Downstream from the power cell are three interconnected control modules: the beam control assembly, safety interlock, and subspace transceiver assembly (STA). The beam control assembly includes tactile interface buttons for configuring the phaser beam width and intensity, and a firing trigger. The safety interlock is a code processor for safing the power functions of the phaser and for personalizing a phaser for limited personnel use. Key-press combinations of beam width and intensity controls are used to configure the phaser's safety condition. The STA is used as part of the safety system while aboard Starfleet vessels. It maintains contact between the phaser and the ship computers to assure that power levels are automatically restrained during shipboard firings, usually limited to heavy stun. Emergency override commands may be keyed in by the beam controls. The STA adapted for phaser use is augmented with target sensors and processors for distant aiming functions.

We learn in DS9 that Type 3 Phaser-rifles are capable of independent targeting despite having much the same control system as Type 1 and 2 Hand-phasers.

KIRA: This is a standard issue, Cardassian phase-disruptor rifle. It has a four point seven megajoule power capacity, three millisecond recharge two beam settings.

ZIYAL: How do you know so much about Cardassian weapons?

KIRA: We captured a lot of them during the occupation. It's a good weapon, solid, simple. You can drag it through the mud and it'll still fire. Now this. [holds up a Federation phaser rifle.] This is an entirely different animal. Federation standard issue. It's a little less powerful, but it's got a more options. Sixteen beam settings. Fully autonomous recharge, multiple target acquisition, gyro stabilised, the works. It's a little more complicated, so it's not as good a field weapon. Too many things can go wrong with it.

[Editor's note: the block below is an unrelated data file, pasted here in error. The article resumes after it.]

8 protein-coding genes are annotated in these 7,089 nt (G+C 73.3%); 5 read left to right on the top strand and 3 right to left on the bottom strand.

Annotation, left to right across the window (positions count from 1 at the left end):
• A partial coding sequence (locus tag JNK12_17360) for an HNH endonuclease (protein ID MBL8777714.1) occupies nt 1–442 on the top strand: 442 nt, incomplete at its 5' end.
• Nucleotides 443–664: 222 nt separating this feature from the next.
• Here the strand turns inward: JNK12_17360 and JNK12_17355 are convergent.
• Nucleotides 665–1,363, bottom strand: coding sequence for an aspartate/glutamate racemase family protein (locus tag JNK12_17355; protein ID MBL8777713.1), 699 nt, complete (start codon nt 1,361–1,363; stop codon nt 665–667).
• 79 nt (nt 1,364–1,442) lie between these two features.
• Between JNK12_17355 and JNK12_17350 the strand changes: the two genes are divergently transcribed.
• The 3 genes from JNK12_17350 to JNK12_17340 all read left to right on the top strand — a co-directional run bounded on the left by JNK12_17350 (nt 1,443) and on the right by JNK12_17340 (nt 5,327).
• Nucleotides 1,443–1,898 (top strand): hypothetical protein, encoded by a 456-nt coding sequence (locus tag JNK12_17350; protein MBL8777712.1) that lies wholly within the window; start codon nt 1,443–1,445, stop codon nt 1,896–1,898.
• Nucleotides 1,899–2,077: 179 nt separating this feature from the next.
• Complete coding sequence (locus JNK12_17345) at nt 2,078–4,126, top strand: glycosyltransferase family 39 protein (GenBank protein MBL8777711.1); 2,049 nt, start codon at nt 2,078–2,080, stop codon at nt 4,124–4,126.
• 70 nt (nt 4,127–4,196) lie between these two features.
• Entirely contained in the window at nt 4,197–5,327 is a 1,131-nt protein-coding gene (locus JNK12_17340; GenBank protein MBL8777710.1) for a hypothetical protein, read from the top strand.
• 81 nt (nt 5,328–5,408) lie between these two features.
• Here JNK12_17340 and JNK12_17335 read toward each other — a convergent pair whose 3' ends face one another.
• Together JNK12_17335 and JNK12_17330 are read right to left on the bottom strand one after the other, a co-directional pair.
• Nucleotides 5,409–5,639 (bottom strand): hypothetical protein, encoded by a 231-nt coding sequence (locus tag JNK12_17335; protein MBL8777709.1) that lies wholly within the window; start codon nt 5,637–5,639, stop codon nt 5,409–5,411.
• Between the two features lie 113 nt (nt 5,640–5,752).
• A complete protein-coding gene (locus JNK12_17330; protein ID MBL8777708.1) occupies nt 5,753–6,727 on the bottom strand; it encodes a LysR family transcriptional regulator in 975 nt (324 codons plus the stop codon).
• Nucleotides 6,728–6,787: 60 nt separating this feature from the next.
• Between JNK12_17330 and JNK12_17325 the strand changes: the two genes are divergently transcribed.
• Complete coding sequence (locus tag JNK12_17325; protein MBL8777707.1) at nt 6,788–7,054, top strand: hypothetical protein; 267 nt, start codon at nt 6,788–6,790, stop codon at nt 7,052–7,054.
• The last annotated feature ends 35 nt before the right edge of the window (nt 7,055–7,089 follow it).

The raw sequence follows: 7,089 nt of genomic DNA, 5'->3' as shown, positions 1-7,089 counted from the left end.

DS9: Return to Grace

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    Note that writers weren't held to this fact. Hand-phasers are as accurate or as inaccurate as the script requires. – Valorum Jul 25 '17 at 0:18
  • That definitely makes sense as an out-of-universe plot device, thank you! – Captain J.L Picard Jul 25 '17 at 0:23
  • Thanks for answering, this definitely clears things up! Although, in-universe, does this extend to on planets, such as the third photo of Riker and Data on a planet's surface, and also to the fourth picture, which appears to be off of the Enterprise? – Captain J.L Picard Jul 25 '17 at 0:25
  • @CaptainJ.LPicard - I refer you to my earlier comment. Phasers do whatever the writers want them to do. – Valorum Jul 25 '17 at 0:37
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    @Valorum In many cases, I think it's less about the writers and more about the special effects department. I don't imagine many scripts specifying where every phaser beam lands unless the plot requires them to hit or miss something very specific. SFX, on the other hand, would try their best to make sure the beam hits whatever its supposed to hit. If the script says "Beam hits <character>", they just think "Where's the beam coming from, and where's it going? Draw a line between those two points". Everything else, like how the actor holds the device, is fairly irrelevant. – DisturbedNeo Jul 25 '17 at 9:28